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Tag Heuer Carrera Glassbox Watch Review

The Carrera is a legend of a watch; the last clutch of pages are more than enough to hammer that home. But while there have certainly been a lot of watches to bear the name over the past few decades, Tag Heuer have been slowly modernising the Carrera blueprint into something straddling the line between practical racing watch and more modern, automotive flavoured chronograph. The Tag Heuer Carrera Glassbox is perfectly in between those two poles.

While there’s a lot here that collectors will recognise – it has basically the same Carrera outline we’ve come to know and love – the main difference is instantly recognisable, and not just because it’s in the name. The titular Glassbox is a highly domed sapphire crystal that stands well above the bezel. Aside from the new look – and it’s definitely a different look – the crystal has the added benefit of allowing the tachymeter to sit below the crystal rather than on the bezel while maintaining readability. It’s gorgeous, and the tachymeter echoes the shape of the crystal, making it immensely aesthetically satisfying.

Tag Heuer Tag Heuer Carrera Chronograph Glassbox Reverse Panda

However, while there are definitely shiny new touches, the sizing is a bit more vintage. 39mm of stainless steel is smaller than most other Carreras, and suits the look and feel on the wrist to a tee. Honestly, this might be my favourite TAG Heuer in years.

There are two colour options available. Here we have the reverse panda – black dial with white subdials – that will be pretty familiar to most collectors. There’s a reason this kind of high-contrast look is still incredibly popular. I do with they’d done away with the faux patina lume, but you can’t have everything, apparently.

Tag Heuer Tag Heuer Carrera Chronograph Glassbox Reverse Panda
Tag Heuer Tag Heuer Carrera Chronograph Glassbox Reverse Panda

The blue isn’t just a recolour; it’s a slightly different layout too. The entire dial is more restrained and actually uses a ghost running second subdial instead of the three-register layout of the black-and-white. The date window’s at six o’clock rather than 12 o’clock too, giving the entire thing a bit more of a retro, faux-bicompax look. Of the two, I prefer the black-and-white but honestly, there’s not much in it.

Tag Heuer Tag Heuer Carrera Chronograph Glassbox Reverse Panda

Either way, the watch comes equipped with the Calibre TH20-00 automatic movement, a more-than-solid in-house number complete with a downright impressive 80-hour power reserve. I don’t usually give rotors much of a look but here the sharp-edged logo rotor is really cool, opting for an industrial, steel look instead of anything more ornate.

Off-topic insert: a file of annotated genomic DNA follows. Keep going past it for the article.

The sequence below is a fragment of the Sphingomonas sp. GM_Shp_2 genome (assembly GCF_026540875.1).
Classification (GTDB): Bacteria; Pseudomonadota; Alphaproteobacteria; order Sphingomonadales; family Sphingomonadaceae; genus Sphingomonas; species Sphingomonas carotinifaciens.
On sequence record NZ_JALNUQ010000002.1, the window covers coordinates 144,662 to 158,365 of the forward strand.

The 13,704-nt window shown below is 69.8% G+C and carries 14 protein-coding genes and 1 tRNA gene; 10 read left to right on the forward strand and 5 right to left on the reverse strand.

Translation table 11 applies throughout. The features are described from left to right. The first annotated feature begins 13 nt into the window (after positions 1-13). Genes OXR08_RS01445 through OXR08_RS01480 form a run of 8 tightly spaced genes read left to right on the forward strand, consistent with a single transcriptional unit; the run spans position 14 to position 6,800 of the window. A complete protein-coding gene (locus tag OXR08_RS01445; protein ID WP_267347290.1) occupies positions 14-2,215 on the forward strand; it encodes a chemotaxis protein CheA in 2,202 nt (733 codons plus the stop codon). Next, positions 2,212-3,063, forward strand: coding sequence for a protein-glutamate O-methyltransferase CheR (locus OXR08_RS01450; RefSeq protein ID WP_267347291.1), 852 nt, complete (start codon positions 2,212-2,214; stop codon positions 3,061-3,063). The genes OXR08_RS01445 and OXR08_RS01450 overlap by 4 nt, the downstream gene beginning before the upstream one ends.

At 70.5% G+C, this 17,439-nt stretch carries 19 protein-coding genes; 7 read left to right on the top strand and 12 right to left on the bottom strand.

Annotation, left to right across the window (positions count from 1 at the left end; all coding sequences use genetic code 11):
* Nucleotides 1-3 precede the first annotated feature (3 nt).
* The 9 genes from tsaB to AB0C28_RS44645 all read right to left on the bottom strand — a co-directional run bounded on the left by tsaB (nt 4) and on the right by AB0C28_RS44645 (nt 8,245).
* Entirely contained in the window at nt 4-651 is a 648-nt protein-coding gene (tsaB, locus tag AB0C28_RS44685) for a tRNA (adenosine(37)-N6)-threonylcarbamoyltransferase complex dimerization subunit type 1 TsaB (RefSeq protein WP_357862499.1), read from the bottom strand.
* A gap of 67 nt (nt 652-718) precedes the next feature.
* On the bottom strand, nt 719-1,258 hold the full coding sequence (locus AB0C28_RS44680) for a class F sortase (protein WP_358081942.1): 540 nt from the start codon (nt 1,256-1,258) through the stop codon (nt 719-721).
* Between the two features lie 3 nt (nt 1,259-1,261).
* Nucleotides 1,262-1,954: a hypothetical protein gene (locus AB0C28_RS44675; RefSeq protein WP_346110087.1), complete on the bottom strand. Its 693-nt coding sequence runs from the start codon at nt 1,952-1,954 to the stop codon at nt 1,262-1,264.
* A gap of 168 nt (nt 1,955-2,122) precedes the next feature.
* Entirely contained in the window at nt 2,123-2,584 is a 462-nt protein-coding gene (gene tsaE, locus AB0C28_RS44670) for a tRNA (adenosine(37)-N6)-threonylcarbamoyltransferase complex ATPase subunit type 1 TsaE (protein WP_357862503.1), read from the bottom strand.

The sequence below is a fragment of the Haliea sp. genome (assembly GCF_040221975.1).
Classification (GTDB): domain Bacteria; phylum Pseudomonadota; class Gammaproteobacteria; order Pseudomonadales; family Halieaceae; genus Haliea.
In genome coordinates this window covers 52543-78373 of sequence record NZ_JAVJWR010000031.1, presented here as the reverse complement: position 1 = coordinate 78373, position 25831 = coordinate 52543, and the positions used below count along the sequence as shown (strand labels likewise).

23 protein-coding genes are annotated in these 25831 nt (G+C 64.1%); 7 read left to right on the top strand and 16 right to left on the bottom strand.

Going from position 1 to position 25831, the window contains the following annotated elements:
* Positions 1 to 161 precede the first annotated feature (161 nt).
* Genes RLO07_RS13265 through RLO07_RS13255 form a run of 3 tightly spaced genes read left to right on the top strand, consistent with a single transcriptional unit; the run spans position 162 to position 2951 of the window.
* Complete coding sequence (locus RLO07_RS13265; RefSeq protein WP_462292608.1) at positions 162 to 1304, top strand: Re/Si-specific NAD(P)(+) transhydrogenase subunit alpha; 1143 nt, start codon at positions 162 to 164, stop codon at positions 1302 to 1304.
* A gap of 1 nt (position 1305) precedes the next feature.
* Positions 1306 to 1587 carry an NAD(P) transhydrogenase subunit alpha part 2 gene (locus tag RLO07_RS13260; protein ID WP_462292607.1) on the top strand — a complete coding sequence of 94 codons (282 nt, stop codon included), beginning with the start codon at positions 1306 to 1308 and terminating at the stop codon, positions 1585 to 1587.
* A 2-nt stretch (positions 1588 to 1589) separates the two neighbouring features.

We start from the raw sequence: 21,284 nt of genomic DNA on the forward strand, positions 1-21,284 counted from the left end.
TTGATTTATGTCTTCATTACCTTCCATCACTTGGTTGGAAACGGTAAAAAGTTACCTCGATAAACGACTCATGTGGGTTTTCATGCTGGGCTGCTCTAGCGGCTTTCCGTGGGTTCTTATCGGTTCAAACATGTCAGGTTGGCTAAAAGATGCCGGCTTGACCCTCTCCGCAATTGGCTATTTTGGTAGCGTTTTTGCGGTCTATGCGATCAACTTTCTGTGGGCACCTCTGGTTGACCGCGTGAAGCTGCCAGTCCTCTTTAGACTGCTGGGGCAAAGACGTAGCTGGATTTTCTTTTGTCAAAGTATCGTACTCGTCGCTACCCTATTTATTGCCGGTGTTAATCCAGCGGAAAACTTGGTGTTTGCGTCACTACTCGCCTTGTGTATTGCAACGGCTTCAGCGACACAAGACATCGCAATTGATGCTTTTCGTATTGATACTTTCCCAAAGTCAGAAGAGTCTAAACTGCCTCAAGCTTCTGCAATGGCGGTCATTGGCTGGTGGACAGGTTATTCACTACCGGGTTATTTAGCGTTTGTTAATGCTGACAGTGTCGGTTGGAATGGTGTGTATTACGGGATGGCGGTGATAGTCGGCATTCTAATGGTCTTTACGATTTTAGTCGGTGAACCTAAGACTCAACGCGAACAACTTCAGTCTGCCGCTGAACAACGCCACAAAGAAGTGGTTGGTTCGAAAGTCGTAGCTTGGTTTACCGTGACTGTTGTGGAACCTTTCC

The only downside to the movement is that it’s relatively thick. That would be fine in most watches, but here the extra height of the Glassbox means that the watch as a whole is actually a bit thicker than I’d like. It’s not a deal breaker as part of its funky silhouette comes from that height, but it doesn’t feel as comfortable on the wrist as it could be. Still, it’s a small issue and for one of the best Carrera variations so far, it’s something I can forgive.

Tag Heuer Tag Heuer Carrera Chronograph Glassbox Reverse Panda (

Both versions are priced at £5,600, which is about £1,000 less than a Speedmaster and a good chunk of cash less than a Daytona. It’s still firmly priced as a luxury watch – and the Glassbox is slightly more than other Carreras – but it’s still a good amount of watch for the money.

Price & Specs:

  • Model: Tag Heuer Carrera Chronograph Glassbox
  • Ref: CBS2210.FC6534
  • Case/dial: 39mm diameter, stainless steel case, black dial
  • Water resistance: 100m (10 bar)
  • Movement: Tag Heuer calibre TH20-00, in-house, automatic, COSC-certified
  • Frequency: 28,800 vph (4 Hz)
  • Power reserve: 80h
  • Functions: Hours, minutes, seconds, date, chronograph
  • Strap: Perforated black calfskin leather
  • Price/availability: £5,600

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About the author

Sam Kessler

Legend has it that Sam’s first word was ‘escapement’ and, while he might have started that legend himself, he’s been in the watch world long enough that it makes little difference. As the editor of Oracle Time, he’s our leading man for all things horological – even if he does love yellow dials to a worrying degree. Owns a Pogue; doesn’t own an Oyster Perpetual. Yet.